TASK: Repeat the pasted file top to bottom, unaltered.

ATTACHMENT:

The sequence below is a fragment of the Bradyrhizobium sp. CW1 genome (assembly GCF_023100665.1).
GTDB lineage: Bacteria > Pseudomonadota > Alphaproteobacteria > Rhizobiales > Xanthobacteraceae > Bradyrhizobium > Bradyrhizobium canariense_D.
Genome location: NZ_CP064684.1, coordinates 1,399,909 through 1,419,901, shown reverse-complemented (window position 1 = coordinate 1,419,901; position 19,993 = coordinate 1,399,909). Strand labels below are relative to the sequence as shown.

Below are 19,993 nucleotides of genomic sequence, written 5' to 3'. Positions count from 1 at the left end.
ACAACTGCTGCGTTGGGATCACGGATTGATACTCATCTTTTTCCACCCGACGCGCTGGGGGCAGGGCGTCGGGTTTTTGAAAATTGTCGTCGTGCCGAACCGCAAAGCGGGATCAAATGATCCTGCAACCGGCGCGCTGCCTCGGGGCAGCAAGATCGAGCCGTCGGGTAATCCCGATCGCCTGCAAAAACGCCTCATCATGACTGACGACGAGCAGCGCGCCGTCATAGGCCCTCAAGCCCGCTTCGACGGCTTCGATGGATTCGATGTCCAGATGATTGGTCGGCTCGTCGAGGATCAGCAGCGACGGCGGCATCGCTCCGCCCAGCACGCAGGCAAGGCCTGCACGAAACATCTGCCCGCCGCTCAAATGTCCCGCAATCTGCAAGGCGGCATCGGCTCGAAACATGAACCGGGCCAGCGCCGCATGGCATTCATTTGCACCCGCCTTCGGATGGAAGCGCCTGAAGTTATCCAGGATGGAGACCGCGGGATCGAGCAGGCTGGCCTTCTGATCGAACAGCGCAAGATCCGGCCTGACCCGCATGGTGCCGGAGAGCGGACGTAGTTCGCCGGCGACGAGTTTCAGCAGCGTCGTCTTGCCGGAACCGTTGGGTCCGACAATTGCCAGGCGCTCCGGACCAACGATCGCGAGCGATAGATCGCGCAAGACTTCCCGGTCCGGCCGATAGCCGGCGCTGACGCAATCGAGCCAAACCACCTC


The sequence below is a fragment of the Bradyrhizobium sp. CW1 genome (assembly GCF_023100665.1).
GTDB lineage: Bacteria > Pseudomonadota > Alphaproteobacteria > Rhizobiales > Xanthobacteraceae > Bradyrhizobium > Bradyrhizobium canariense_D.
Genome location: NZ_CP064684.1, coordinates 1,399,909 through 1,419,901, shown reverse-complemented (window position 1 = coordinate 1,419,901; position 19,993 = coordinate 1,399,909). Strand labels below are relative to the sequence as shown.

Below are 19,993 nucleotides of genomic sequence, written 5' to 3'. Positions count from 1 at the left end.
ACAACTGCTGCGTTGGGATCACGGATTGATACTCATCTTTTTCCACCCGACGCGCTGGGGGCAGGGCGTCGGGTTTTTGAAAATTGTCGTCGTGCCGAACCGCAAAGCGGGATCAAATGATCCTGCAACCGGCGCGCTGCCTCGGGGCAGCAAGATCGAGCCGTCGGGTAATCCCGATCGCCTGCAAAAACGCCTCATCATGACTGACGACGAGCAGCGCGCCGTCATAGGCCCTCAAGCCCGCTTCGACGGCTTCGATGGATTCGATGTCCAGATGATTGGTCGGCTCGTCGAGGATCAGCAGCGACGGCGGCATCGCTCCGCCCAGCACGCAGGCAAGGCCTGCACGAAACATCTGCCCGCCGCTCAAATGTCCCGCAATCTGCAAGGCGGCATCGGCTCGAAACATGAACCGGGCCAGCGCCGCATGGCATTCATTTGCACCCGCCTTCGGATGGAAGCGCCTGAAGTTATCCAGGATGGAGACCGCGGGATCGAGCAGGCTGGCCTTCTGATCGAACAGCGCAAGATCCGGCCTGACCCGCATGGTGCCGGAGAGCGGACGTAGTTCGCCGGCGACGAGTTTCAGCAGCGTCGTCTTGCCGGAACCGTTGGGTCCGACAATTGCCAGGCGCTCCGGACCAACGATCGCGAGCGATAGATCGCGCAAGACTTCCCGGTCCGGCCGATAGCCGGCGCTGACGCAATCGAGCCAAACCACCTC